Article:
Abstract

At the Dundonald Beach South Ni-Cu occurrence in the western Abitibi subprovince, Ontario, Canada, komatiite-hosted magmatic sulfide mineralization (pentlandite-dominated; 0.5–7 ppm Pt + Pd) contains millimeter- to centimeter-size blebs of polycrystalline gersdorffite and nickeline. The gersdorffite-nickeline blebs are concentrated (~6 vol %) in a 10- to 20-cm-thick by 10-m-long lens that occurs at the base of a massive sulfide horizon. The lens is significantly more enriched in Pt and Pd (15–50 ppm Pt + Pd) than typical sulfide horizons in which sulfarsenide and arsenide phases occur only as trace to minor (up to 0.15 vol %) constituents. In the platinum group element (PGE)-rich lens, ~29 and ~74 percent of the bulk rock Pd and Pt, respectively, are dissolved in the sulfarsenide and arsenide minerals. Almost all the remaining Pd and Pt in the lens occur in inclusions of sperrylite, michenerite (PdBiTe), and an unidentified Pd-Bi-Te phase coexisting with inclusions of tellurobismuthite (Bi2Te3), altaite (PbTe), and electrum that fill former open spaces (vugs) in gersdorffite and nickeline. In the surrounding sulfide mineralization, PGE mineral inclusions are 4 to 10 times less abundant, and the bulk PGE grade is an order of magnitude lower. Overall, PGE grade on a deposit scale may be controlled by the abundance of gersdorffite and nickeline. Even in minor abundances (e.g., ~1 wt %), sulfarsenide and arsenide minerals may produce economically favorable bulk PGE grades if dispersed throughout barren (PGE-poor) sulfide horizons.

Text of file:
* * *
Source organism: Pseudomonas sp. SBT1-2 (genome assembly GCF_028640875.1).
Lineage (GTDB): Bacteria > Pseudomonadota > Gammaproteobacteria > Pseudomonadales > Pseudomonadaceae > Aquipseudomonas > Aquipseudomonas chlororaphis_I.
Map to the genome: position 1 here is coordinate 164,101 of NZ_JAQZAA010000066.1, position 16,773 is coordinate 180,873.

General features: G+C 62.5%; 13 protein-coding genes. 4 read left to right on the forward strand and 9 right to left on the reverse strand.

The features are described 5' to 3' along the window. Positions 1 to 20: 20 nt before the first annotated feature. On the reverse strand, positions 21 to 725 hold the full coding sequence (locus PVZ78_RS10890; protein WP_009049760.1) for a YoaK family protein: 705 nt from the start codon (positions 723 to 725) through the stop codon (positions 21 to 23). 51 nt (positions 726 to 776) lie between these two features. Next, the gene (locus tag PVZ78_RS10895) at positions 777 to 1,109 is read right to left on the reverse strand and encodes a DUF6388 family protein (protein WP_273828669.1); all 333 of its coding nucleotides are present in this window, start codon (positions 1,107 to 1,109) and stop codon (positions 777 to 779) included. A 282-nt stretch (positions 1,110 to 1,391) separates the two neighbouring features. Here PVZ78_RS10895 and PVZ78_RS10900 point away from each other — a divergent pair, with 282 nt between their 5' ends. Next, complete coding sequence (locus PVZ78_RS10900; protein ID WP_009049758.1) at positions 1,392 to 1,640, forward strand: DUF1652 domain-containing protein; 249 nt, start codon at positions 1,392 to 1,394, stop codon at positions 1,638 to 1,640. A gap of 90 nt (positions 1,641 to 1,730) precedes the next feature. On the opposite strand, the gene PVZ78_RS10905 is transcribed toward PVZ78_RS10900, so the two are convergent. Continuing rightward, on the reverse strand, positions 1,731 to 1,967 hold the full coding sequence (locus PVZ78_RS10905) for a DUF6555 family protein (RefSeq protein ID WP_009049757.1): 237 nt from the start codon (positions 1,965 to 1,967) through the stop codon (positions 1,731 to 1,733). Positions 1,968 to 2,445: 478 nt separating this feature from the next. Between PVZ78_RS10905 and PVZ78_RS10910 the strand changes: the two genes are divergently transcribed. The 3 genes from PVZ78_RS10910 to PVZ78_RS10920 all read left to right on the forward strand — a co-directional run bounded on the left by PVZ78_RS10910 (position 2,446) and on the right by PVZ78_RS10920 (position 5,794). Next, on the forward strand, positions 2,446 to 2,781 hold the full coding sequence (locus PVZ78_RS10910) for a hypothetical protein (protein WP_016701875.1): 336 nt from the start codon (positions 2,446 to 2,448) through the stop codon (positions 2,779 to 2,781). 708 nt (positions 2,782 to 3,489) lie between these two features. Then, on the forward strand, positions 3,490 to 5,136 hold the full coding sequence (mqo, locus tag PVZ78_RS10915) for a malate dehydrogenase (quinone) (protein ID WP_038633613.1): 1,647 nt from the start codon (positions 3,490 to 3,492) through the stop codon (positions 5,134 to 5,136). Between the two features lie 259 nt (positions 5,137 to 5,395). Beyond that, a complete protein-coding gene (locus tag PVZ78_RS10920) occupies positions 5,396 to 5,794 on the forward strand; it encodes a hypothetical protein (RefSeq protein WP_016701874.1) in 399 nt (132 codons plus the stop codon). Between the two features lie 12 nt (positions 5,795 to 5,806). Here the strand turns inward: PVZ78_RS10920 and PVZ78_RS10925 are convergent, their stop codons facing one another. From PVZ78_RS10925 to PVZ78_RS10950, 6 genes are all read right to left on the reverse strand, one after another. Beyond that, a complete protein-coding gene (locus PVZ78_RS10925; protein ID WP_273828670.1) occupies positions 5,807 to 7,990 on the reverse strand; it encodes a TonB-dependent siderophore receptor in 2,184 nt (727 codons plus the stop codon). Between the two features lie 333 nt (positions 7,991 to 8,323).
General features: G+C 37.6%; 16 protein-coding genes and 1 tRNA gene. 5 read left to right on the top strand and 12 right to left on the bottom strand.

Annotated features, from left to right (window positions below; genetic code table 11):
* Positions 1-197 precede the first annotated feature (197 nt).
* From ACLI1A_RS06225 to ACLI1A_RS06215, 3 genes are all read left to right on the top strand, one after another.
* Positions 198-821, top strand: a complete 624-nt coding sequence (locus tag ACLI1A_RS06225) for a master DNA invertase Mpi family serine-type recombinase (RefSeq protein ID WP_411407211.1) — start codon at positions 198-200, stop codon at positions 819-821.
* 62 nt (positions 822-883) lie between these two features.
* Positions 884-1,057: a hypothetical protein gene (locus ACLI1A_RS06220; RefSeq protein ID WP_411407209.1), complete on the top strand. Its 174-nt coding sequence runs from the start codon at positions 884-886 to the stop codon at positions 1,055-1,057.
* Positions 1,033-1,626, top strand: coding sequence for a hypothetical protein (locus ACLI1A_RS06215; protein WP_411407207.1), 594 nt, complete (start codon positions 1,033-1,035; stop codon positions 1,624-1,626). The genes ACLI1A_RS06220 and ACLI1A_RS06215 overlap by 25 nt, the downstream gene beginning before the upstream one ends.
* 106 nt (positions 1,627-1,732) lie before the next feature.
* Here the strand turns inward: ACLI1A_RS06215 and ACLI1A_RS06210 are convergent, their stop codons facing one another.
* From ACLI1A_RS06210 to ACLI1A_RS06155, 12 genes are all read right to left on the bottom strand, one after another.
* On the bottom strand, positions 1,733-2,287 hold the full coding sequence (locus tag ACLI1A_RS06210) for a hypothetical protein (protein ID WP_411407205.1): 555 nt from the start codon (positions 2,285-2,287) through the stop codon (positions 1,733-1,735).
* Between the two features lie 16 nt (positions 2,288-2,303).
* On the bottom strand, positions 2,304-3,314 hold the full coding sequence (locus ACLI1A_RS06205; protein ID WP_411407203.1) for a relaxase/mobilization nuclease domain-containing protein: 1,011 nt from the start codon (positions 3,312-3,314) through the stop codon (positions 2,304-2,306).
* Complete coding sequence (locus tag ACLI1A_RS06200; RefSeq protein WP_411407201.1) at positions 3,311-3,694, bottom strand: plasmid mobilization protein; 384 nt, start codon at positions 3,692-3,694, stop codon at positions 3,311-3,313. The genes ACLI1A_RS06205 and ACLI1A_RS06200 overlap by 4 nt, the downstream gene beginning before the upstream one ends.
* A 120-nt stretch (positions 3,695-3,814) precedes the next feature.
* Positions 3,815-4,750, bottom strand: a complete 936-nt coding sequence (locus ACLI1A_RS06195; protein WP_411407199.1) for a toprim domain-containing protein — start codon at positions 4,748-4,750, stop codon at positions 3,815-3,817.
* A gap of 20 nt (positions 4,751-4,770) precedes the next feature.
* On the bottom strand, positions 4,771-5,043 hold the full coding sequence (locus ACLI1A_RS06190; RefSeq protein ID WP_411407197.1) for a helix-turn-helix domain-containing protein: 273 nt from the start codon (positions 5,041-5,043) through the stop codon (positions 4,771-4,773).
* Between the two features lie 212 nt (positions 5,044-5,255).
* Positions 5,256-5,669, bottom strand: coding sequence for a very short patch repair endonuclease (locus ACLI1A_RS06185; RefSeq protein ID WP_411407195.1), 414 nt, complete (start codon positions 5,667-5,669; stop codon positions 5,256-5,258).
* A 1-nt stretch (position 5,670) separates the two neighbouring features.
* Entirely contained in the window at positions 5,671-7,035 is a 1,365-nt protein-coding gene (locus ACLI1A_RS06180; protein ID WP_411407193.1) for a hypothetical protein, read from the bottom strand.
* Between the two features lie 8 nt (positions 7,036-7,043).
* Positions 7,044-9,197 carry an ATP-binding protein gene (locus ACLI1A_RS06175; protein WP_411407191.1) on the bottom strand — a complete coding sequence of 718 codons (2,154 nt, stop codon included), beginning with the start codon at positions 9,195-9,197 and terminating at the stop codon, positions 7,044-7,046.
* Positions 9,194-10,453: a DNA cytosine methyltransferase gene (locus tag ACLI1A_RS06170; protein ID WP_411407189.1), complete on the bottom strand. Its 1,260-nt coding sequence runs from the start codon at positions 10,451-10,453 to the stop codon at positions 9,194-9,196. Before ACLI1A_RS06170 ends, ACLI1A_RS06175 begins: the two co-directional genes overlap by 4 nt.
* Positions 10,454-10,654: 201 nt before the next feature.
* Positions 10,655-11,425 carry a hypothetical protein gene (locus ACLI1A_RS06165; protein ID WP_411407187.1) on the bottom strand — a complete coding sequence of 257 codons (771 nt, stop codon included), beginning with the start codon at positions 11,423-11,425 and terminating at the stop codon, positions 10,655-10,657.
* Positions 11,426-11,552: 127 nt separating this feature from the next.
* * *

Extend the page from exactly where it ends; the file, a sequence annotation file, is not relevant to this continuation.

The PGE-rich lens may represent the accumulation of either crystallized droplets of an immiscible sulfarsenide melt phase or sulfarsenide phenocrysts that separated from a silicate or sulfide liquid. Arsenic-rich melt or mineral phases extracted (partitioned) the trace metals Pt, Pd, Au, Bi, Te, Sb, Pb, Zn, Ag, and Sn from non–As-bearing phases (silicate liquid, Fe-Ni-Cu sulfide liquid, or monosulfide solid solution [mss]) with inferred values of DAs-phase/sulfide on the order of ~10 to 100. Textural, mineralogical, and geochemical observations highlight the importance of As-rich liquids or mineral phases as scavengers of the PGE and other chalcophile metals in komatiite-associated magmatic sulfide environments as well as the potential for high-grade PGE mineralization to occur where komatiites were contaminated by As-rich sediments or metasedimentary rocks.

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